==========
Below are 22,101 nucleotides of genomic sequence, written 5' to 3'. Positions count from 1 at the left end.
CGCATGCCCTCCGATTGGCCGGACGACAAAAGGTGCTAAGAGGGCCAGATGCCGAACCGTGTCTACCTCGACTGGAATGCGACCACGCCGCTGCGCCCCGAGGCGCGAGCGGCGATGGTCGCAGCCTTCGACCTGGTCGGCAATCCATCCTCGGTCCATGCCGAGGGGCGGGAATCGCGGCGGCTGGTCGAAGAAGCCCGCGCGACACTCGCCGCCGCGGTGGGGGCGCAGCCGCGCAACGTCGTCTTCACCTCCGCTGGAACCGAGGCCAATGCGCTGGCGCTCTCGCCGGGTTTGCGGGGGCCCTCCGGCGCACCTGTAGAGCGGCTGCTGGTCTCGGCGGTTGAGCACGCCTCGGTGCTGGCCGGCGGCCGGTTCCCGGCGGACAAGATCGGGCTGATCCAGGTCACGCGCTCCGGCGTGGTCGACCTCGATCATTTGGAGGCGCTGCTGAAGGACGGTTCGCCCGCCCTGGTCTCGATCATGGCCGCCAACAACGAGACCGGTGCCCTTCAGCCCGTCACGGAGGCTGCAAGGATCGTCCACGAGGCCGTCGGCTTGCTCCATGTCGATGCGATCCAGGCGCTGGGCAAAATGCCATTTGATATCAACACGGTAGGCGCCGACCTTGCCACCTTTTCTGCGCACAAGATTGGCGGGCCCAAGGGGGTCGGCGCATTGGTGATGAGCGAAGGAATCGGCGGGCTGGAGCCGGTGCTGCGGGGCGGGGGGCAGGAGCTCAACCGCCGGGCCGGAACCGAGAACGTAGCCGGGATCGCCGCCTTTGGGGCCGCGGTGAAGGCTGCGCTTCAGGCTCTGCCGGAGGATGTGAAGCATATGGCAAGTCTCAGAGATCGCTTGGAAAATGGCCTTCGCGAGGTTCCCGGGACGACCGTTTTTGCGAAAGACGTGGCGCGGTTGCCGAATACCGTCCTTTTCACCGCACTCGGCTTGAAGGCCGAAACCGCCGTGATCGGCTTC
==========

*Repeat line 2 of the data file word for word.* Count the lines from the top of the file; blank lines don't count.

CGCATGCCCTCCGATTGGCCGGACGACAAAAGGTGCTAAGAGGGCCAGATGCCGAACCGTGTCTACCTCGACTGGAATGCGACCACGCCGCTGCGCCCCGAGGCGCGAGCGGCGATGGTCGCAGCCTTCGACCTGGTCGGCAATCCATCCTCGGTCCATGCCGAGGGGCGGGAATCGCGGCGGCTGGTCGAAGAAGCCCGCGCGACACTCGCCGCCGCGGTGGGGGCGCAGCCGCGCAACGTCGTCTTCACCTCCGCTGGAACCGAGGCCAATGCGCTGGCGCTCTCGCCGGGTTTGCGGGGGCCCTCCGGCGCACCTGTAGAGCGGCTGCTGGTCTCGGCGGTTGAGCACGCCTCGGTGCTGGCCGGCGGCCGGTTCCCGGCGGACAAGATCGGGCTGATCCAGGTCACGCGCTCCGGCGTGGTCGACCTCGATCATTTGGAGGCGCTGCTGAAGGACGGTTCGCCCGCCCTGGTCTCGATCATGGCCGCCAACAACGAGACCGGTGCCCTTCAGCCCGTCACGGAGGCTGCAAGGATCGTCCACGAGGCCGTCGGCTTGCTCCATGTCGATGCGATCCAGGCGCTGGGCAAAATGCCATTTGATATCAACACGGTAGGCGCCGACCTTGCCACCTTTTCTGCGCACAAGATTGGCGGGCCCAAGGGGGTCGGCGCATTGGTGATGAGCGAAGGAATCGGCGGGCTGGAGCCGGTGCTGCGGGGCGGGGGGCAGGAGCTCAACCGCCGGGCCGGAACCGAGAACGTAGCCGGGATCGCCGCCTTTGGGGCCGCGGTGAAGGCTGCGCTTCAGGCTCTGCCGGAGGATGTGAAGCATATGGCAAGTCTCAGAGATCGCTTGGAAAATGGCCTTCGCGAGGTTCCCGGGACGACCGTTTTTGCGAAAGACGTGGCGCGGTTGCCGAATACCGTCCTTTTCACCGCACTCGGCTTGAAGGCCGAAACCGCCGTGATCGGCTTC